By Julia Purdy
MENDON—Work continues along sections of US Route 4 in Mendon and Rutland Town as VTrans crews and contractors repair and replace features of the Route 4 corridor in two spots: the ravine on the west side of Route 4 between Meadow Lake Drive and Wheelerville Road, and at the Norman Rockwell Museum, 654 U.S. Route 4 East.
The job at the Mendon ravine is slated to be completed by the end of September, and the lower Route 4 by the museum is expected to be finished “sometime after Labor Day,” according to Natalie Boyle, project outreach coordinator for Greenman-Pederson, Inc. (GPI), consulting engineers contracted with the state to oversee both projects.
The Mendon ravine is tamed
The work along the Mendon ravine includes installation of a new culvert, stabilization of a ravine, channel work and other highway related items.
A steep, 700-foot long ravine full of huge boulders and broken trees looms above US Route 4 just east of Meadow Lake Drive. Repeated runoff continued to destabilize the slope. The ravine “failed” during Tropical Storm Irene and runoff washed out Route 4 at that point, VTrans project manager Bruce Barton explained.
Rebuilding Route 4 also involved reconstructing the brook’s floodplain—which the torrent widened from 16 feet to 160 feet, and the problem of the ravine was addressed.
The engineering firm Green International of Massachusetts carried out geotechnical engineering and design to stabilize the ravine. The size of the ravine and its steepness required “quite an effort” to come up with a design solution that would work, said Barton. The rocks and debris were cleared from the ravine, its sides were evened out and planted to grass, it was lined with heavy stone to slow runoff and enable percolation into the soil, and a much larger culvert and sediment basin were was added at the foot of the ravine by the highway.
VTrans worked with the Agency of Natural Resources and a geomorphologist to develop the design for streambank rehabilitation in conformance with state clean water standards. Work on the Mendon Brook portion of the project has been completed. Grass has been seeded along the near bank of the brook. Giant boulders line the edges of the new floodplain to protect the streambank and also to furnish habitat and natural ecosystem environments.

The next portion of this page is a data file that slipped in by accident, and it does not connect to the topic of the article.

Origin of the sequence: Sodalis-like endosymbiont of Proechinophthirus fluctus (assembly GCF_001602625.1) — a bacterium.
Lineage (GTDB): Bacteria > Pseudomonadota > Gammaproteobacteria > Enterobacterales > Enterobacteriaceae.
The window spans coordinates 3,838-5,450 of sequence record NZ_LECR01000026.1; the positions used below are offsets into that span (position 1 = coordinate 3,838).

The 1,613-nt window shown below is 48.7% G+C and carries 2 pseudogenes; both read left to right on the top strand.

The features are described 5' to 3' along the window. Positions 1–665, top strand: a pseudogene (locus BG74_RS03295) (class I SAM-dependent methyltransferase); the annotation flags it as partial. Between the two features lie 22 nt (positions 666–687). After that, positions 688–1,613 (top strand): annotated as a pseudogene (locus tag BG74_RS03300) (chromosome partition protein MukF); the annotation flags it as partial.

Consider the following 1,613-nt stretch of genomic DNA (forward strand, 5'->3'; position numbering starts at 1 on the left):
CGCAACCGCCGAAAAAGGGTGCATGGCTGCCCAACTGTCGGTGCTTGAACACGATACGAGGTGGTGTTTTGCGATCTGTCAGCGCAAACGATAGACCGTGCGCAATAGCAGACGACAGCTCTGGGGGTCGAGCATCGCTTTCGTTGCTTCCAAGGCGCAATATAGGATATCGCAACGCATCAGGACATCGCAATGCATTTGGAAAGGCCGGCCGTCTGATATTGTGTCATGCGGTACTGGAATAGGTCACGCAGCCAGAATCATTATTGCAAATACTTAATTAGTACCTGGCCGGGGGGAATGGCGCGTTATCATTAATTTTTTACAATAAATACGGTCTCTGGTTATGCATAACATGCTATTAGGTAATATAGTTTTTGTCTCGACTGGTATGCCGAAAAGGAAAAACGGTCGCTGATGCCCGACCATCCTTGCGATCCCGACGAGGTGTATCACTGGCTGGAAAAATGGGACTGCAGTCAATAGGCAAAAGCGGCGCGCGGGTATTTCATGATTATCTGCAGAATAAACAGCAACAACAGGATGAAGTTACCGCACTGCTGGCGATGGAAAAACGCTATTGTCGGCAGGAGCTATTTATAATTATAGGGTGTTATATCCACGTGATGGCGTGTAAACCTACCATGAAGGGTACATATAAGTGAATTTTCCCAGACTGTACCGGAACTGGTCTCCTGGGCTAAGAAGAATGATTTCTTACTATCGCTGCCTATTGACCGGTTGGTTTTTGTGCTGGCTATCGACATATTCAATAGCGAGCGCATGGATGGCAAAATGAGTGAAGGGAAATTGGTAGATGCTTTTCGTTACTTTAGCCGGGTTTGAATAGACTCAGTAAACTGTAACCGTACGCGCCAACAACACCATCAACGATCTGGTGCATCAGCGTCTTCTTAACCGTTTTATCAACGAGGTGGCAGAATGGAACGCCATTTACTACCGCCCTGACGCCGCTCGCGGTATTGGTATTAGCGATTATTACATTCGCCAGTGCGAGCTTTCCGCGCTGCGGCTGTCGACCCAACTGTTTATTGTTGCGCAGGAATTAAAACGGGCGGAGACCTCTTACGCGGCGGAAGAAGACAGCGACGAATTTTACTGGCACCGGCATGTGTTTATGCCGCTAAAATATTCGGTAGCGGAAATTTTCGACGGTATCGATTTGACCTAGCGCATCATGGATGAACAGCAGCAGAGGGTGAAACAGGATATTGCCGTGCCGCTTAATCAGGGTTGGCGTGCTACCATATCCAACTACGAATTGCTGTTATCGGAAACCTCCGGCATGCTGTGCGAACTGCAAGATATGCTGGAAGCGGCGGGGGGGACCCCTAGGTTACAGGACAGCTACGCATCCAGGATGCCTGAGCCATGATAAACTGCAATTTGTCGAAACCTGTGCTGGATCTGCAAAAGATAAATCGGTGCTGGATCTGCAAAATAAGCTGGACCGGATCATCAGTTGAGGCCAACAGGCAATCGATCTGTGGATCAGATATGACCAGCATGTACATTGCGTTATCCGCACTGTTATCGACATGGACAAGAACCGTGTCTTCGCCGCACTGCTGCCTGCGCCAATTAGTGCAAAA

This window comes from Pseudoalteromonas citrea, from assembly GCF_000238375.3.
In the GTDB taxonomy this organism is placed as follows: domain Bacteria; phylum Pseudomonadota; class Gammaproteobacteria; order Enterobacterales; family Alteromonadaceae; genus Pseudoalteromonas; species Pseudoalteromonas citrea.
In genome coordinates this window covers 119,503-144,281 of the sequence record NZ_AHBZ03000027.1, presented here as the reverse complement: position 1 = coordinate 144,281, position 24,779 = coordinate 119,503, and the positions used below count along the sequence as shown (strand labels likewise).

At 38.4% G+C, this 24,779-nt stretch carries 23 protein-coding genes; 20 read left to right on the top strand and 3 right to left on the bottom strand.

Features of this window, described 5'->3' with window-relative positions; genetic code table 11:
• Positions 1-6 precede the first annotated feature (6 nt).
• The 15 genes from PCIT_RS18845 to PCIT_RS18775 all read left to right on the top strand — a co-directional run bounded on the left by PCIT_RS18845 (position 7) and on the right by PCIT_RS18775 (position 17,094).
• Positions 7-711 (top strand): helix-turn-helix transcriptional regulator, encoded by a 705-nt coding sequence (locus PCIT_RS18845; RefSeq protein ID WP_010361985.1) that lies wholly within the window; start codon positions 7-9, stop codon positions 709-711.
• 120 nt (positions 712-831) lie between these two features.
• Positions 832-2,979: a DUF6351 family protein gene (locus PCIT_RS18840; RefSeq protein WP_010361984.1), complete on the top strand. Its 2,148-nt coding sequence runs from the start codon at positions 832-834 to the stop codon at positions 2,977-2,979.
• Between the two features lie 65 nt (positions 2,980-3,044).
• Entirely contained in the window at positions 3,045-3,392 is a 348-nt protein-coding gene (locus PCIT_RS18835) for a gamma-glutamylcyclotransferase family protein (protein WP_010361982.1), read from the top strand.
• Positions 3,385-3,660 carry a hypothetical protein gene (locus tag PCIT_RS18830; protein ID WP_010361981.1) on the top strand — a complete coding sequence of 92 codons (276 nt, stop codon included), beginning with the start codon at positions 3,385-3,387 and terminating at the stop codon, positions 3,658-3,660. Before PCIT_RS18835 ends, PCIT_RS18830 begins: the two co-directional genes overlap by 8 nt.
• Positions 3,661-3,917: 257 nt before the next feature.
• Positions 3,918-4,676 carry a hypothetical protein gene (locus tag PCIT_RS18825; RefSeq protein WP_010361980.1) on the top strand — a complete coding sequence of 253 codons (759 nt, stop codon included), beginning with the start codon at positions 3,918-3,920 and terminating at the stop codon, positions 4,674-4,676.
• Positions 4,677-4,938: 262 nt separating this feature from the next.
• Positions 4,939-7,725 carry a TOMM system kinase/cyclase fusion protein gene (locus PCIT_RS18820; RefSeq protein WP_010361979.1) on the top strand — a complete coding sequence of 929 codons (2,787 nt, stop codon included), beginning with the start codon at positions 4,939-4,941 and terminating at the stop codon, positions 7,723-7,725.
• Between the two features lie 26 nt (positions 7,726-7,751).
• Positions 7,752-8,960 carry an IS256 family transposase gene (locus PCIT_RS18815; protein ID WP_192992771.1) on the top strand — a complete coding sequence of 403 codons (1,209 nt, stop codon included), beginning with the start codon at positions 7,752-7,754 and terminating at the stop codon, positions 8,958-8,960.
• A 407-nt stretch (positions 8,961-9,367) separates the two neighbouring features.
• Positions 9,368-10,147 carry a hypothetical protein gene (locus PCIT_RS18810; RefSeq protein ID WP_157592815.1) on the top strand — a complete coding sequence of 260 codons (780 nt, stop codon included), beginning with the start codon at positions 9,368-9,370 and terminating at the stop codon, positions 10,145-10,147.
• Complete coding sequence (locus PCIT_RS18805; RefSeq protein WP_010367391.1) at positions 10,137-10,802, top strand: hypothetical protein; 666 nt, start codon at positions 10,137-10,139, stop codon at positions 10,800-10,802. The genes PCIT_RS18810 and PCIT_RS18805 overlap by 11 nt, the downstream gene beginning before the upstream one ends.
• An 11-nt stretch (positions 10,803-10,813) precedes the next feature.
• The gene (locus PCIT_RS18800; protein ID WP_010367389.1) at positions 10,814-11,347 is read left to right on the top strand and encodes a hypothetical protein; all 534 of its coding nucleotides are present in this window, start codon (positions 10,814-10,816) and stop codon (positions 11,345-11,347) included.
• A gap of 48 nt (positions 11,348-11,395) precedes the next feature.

The project is anticipated to be complete as of mid-September. The cost: $1,530,146 with a funding split of 90 percent federal and 10 percent state, according to information provided by Natalie Boyle, project outreach coordinator.
Aging retaining wall is rehabilitated
A retaining wall that supports Route 4 is being repaired and stabilized in front of the Norman Rockwell Museum, 654 U.S. Route 4 East. During the week after Labor Day, crews will be placing concrete, which will cure for seven days. Eastbound traffic will be reduced to one lane for the duration of the work; expect delays and some amount of backup when traffic is heavy.
Since the 1940s, U.S. Route 4 in Rutland Town, adjacent to the Norman Rockwell Museum, has been resting on a low, 140-foot laid-up stone retaining wall alongside Tenney Brook, installed during road reconstruction at that time. As the top of the wall has deteriorated, the shoulder of Route 4 has been settling. Now the old wall is being stabilized, according to VTrans. The original plans were found, enabling the wall to be evaluated and rehabilitated.
As of Labor Day, the wall has been faced with concrete and the original, rickety wooden auto bridge across Tenney Brook has been removed and the stream bank stabilized with stone fill. Remaining work includes pouring a concrete cap the length of the wall, letting it cure, and repairing the highway shoulder and eastbound travel lane.
This project needed to be completed in preparation for the next phase next year. Next summer, the state plans to repave Route 4 from Route 4 from Home Depot in Rutland Town to the Skyeship Gondola in Killington, according to Bruce Nichols, general manager for District 3.
The eastbound lane is closed during this project, resulting in westbound traffic backup as far as Post Road, and the westbound lane has been cut through and filled temporarily above a culvert, creating a noticeable bump.
By Julia Purdy